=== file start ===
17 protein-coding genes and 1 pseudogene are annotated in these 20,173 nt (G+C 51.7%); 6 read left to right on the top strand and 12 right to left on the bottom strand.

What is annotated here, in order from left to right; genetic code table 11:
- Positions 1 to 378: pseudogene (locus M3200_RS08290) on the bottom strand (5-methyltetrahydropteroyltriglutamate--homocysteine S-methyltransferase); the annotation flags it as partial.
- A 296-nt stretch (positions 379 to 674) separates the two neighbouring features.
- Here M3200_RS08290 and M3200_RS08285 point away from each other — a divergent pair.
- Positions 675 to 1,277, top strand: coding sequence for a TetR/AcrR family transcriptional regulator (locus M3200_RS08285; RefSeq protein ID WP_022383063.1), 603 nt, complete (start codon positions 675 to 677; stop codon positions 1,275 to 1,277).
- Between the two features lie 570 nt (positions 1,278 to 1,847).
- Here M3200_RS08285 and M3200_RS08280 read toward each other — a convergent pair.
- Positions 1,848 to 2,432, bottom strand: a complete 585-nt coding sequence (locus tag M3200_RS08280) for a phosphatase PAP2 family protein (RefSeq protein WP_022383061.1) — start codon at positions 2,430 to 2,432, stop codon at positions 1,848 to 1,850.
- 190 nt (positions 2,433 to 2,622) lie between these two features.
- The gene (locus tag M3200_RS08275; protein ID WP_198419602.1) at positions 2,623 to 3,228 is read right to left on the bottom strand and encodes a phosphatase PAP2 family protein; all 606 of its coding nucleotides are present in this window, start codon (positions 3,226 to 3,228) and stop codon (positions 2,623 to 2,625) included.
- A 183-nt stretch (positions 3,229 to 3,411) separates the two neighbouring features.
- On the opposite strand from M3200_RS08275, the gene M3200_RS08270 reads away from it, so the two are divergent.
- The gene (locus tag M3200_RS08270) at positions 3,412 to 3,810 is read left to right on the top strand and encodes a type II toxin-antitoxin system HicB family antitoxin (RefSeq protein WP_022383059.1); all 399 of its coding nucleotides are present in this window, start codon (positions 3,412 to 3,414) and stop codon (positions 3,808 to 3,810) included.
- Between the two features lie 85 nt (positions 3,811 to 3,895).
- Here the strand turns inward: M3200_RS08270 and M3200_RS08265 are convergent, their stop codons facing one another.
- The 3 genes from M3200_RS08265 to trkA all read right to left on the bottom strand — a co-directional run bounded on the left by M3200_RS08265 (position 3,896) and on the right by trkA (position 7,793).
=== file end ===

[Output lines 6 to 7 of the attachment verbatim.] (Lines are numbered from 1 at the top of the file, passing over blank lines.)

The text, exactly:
- Positions 675 to 1,277, top strand: coding sequence for a TetR/AcrR family transcriptional regulator (locus M3200_RS08285; RefSeq protein ID WP_022383063.1), 603 nt, complete (start codon positions 675 to 677; stop codon positions 1,275 to 1,277).
- Between the two features lie 570 nt (positions 1,278 to 1,847).